(Yes, there are musical numbers with singing and dancing. Yes, the lyrics tell a fairy tale. Yes, the young men are charming and the women bright. Yes, the bad guy gets it in the end. Yes, the guy gets the girl – with a little help from his friends. And the scenery is fabulous – a never seen India.)

About Time (2013)

Director: Richard Curtis
Writer: Richard Curtis
Stars: Domhnall Gleeson, Rachel McAdams, Bill Nighy


IF having a second chance instead of piling up one bad choice after another appeals to you,

SEE About Time show a father leaving a significant legacy to his son, one that lets him learn the hard lessons of life from experience and do better next time,

BECAUSE fixing what we can fix is a chance not to be missed and what must be left to others to fix is a life lesson in giving fate a chance to be on your side.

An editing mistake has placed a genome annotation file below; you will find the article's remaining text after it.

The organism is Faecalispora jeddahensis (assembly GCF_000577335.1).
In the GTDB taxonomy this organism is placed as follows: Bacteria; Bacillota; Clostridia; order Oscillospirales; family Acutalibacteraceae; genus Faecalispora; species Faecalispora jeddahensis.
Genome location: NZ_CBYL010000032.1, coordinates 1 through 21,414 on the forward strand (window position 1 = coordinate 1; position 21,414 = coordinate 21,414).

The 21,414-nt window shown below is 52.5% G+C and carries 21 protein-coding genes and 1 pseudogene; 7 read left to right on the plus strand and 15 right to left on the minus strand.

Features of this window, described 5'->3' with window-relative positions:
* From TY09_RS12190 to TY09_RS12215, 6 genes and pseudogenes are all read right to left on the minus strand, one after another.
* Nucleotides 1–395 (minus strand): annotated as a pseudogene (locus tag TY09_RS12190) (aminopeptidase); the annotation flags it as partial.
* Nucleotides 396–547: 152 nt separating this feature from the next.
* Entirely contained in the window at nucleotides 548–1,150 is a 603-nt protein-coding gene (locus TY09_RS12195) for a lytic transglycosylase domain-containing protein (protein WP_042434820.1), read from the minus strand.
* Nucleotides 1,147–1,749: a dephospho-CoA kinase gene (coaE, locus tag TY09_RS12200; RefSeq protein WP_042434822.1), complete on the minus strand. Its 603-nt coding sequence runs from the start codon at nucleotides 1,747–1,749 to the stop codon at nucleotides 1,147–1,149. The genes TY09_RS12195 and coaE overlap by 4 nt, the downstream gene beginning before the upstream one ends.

(Lovely film and splendid performance by Bill Nighy, even if there are a few too many endings and a few too many story threads. Feeling good while so many things go wrong without being terrified for two hours is definitely worth your time.)

After Dark, My Sweet (1990)

Director: James Foley
Writers: Jim Thompson (novel), Robert Redlin (screenplay)
Stars: Jason Patric, Rachel Ward, Bruce Dern


IF you want to see why a fierce man with a soft soul needs a deadly right hand,

SEE a washed up fighter drift into a couple’s steel trap in After Dark, My Sweet with only his morals and his snap judgment of another person’s ill will to guide him,

BECAUSE it’s often the gentle ones who possess the sixth sense, the second sight to seek purpose instead of goals in life.

(This Jim Thompson novel is brought to the big screen with a ferocity that inflames simplicity, making its significance last long after the film ends. The performances of Jason Patric and Bruce Dern illuminate the fine line between sanity and madness.)